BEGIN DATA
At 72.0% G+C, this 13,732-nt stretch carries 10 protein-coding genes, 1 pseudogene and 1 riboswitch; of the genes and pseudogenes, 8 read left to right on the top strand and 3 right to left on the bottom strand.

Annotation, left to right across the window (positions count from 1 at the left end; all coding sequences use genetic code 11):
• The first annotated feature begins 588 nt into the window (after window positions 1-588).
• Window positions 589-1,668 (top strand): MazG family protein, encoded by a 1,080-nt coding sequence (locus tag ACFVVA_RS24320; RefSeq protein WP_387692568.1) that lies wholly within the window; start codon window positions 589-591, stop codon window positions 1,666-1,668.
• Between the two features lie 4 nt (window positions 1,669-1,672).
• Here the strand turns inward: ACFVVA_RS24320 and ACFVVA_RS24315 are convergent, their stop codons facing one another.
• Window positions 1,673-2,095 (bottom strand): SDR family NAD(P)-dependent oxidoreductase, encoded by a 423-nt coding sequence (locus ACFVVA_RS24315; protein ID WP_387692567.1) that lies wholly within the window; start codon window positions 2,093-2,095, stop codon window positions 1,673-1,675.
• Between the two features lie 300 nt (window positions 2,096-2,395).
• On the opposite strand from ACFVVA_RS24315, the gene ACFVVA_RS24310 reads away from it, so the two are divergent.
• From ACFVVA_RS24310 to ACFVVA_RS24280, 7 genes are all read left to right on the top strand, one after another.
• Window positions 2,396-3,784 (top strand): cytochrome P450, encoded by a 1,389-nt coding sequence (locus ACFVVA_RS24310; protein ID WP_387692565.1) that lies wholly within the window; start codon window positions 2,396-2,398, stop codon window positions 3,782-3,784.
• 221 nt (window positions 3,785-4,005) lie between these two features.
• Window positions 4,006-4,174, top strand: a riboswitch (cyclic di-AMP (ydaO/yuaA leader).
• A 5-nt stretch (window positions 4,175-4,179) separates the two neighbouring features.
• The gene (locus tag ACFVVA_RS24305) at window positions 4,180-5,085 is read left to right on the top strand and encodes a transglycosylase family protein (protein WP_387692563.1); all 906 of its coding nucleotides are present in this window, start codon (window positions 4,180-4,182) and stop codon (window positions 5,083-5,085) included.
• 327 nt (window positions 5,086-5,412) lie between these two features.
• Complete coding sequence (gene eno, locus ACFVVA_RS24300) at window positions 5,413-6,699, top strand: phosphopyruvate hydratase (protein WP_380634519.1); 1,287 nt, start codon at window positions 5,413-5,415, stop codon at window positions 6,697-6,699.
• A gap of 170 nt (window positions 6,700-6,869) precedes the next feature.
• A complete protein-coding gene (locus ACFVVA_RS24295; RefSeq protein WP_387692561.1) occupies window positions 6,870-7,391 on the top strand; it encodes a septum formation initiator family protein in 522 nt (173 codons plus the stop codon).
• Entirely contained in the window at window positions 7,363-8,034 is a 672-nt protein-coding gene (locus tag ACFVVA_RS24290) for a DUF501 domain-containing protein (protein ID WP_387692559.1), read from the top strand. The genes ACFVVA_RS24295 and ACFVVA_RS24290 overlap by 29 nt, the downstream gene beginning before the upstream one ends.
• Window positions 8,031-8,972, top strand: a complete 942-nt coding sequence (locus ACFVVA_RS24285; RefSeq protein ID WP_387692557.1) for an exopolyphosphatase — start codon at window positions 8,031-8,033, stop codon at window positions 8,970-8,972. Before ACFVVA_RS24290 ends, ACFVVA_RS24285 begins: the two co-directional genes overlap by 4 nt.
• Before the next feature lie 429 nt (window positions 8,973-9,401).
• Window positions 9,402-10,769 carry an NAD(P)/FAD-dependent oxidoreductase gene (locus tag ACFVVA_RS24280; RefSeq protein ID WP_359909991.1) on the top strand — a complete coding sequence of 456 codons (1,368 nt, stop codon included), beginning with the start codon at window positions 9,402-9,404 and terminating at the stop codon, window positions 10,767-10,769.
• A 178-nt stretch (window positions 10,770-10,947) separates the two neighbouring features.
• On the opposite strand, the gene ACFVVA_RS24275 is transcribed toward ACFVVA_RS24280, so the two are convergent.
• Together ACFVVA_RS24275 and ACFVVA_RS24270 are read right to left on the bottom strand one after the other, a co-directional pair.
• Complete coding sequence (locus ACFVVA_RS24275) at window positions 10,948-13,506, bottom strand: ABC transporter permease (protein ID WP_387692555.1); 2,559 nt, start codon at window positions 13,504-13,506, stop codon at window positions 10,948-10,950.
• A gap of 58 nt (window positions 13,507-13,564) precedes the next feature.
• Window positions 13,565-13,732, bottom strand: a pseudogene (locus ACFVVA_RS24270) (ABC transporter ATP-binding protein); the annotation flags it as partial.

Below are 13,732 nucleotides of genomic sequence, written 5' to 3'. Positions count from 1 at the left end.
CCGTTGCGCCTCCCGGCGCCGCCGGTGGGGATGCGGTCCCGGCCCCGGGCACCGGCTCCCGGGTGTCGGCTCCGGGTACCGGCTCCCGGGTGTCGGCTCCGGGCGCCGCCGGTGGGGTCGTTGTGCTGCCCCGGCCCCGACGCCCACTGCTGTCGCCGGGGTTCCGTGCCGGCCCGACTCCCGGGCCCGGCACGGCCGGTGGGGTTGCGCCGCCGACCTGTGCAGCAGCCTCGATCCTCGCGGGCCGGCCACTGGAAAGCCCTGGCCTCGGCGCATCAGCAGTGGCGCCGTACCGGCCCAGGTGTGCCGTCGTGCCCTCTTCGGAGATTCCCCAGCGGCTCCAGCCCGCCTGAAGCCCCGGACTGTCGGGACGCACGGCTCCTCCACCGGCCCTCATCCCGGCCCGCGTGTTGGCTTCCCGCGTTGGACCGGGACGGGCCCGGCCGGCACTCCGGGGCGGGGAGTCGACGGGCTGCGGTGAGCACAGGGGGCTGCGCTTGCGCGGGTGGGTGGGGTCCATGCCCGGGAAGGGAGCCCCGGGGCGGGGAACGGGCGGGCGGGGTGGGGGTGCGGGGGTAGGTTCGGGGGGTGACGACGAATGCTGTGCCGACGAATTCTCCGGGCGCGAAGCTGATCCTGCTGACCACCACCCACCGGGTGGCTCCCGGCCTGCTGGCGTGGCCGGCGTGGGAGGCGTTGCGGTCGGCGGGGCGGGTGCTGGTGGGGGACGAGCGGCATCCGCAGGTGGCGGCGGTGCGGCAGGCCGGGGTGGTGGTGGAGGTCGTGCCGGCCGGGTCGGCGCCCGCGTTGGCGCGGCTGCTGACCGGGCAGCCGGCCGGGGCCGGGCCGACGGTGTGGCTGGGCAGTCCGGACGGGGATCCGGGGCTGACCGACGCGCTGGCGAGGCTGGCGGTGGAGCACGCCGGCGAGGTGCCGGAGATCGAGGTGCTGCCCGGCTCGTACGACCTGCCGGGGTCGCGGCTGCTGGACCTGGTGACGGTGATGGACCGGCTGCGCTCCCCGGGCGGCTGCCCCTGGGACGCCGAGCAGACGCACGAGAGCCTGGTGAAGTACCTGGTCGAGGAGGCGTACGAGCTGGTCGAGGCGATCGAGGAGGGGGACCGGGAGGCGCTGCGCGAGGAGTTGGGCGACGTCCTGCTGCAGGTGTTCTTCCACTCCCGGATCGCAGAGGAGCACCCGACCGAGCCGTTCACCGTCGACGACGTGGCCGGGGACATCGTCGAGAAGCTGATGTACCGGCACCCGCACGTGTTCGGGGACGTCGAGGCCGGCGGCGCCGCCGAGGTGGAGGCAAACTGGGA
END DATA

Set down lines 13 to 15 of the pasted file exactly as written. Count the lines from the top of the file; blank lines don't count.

• Window positions 4,006-4,174, top strand: a riboswitch (cyclic di-AMP (ydaO/yuaA leader).
• A 5-nt stretch (window positions 4,175-4,179) separates the two neighbouring features.
• The gene (locus tag ACFVVA_RS24305) at window positions 4,180-5,085 is read left to right on the top strand and encodes a transglycosylase family protein (protein WP_387692563.1); all 906 of its coding nucleotides are present in this window, start codon (window positions 4,180-4,182) and stop codon (window positions 5,083-5,085) included.